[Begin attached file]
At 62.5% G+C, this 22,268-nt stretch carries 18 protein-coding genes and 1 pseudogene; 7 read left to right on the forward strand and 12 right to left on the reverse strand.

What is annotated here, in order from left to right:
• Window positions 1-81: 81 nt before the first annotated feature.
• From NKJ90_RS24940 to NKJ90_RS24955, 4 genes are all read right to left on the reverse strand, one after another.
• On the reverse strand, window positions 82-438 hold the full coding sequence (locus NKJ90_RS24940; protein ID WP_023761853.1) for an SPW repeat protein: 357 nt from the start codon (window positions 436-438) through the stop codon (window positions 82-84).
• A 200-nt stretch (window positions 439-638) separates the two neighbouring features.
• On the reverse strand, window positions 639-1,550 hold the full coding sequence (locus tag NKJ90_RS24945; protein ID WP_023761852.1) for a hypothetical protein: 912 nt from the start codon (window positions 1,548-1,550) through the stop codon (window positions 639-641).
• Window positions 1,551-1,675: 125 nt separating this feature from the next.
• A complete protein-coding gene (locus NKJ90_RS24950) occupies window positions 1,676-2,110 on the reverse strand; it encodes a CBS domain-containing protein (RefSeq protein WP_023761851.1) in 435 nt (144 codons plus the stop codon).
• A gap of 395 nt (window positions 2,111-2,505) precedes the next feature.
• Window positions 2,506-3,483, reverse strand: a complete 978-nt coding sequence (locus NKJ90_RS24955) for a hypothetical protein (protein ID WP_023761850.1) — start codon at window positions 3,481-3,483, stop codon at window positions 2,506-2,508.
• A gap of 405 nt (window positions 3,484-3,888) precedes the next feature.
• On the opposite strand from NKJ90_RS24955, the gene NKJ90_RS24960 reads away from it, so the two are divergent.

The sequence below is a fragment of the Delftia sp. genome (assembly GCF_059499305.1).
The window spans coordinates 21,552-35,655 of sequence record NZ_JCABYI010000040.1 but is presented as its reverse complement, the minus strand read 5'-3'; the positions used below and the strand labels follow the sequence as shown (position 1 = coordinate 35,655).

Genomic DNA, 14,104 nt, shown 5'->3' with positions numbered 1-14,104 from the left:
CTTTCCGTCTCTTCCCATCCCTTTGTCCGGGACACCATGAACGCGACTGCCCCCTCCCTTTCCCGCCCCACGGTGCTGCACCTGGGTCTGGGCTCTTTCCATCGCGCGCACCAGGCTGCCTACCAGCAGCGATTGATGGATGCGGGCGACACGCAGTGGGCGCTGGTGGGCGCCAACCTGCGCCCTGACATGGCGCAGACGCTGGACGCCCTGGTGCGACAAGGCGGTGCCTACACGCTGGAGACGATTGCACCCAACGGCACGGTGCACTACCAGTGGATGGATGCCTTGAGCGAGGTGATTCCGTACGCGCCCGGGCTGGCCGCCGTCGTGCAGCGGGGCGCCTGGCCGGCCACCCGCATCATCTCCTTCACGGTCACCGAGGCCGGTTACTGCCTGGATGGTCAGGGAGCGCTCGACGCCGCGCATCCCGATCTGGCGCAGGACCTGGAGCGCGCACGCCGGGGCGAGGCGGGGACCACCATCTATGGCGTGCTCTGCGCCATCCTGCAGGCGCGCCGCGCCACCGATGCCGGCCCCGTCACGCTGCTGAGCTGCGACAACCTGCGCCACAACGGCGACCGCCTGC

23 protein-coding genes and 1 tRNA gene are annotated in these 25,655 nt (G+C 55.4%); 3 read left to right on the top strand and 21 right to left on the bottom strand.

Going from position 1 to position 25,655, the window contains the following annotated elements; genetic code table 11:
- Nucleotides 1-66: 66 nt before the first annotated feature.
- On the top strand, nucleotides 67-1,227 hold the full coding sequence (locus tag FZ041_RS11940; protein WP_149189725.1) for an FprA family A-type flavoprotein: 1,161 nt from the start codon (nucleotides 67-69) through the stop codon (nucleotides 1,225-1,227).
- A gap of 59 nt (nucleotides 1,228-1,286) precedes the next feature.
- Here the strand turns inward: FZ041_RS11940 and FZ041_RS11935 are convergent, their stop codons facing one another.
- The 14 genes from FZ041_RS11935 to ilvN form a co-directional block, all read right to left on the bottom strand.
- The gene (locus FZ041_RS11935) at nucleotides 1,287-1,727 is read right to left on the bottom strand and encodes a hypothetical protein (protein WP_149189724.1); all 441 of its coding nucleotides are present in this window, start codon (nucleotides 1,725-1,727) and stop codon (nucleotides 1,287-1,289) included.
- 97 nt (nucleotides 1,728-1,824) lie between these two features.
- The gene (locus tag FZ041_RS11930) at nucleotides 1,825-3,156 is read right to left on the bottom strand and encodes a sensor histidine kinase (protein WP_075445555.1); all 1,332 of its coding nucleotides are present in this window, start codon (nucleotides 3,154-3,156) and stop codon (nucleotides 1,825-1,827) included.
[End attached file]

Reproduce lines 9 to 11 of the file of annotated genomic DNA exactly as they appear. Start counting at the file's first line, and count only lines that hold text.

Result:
• A complete protein-coding gene (locus NKJ90_RS24950) occupies window positions 1,676-2,110 on the reverse strand; it encodes a CBS domain-containing protein (RefSeq protein WP_023761851.1) in 435 nt (144 codons plus the stop codon).
• A gap of 395 nt (window positions 2,111-2,505) precedes the next feature.
• Window positions 2,506-3,483, reverse strand: a complete 978-nt coding sequence (locus NKJ90_RS24955) for a hypothetical protein (protein ID WP_023761850.1) — start codon at window positions 3,481-3,483, stop codon at window positions 2,506-2,508.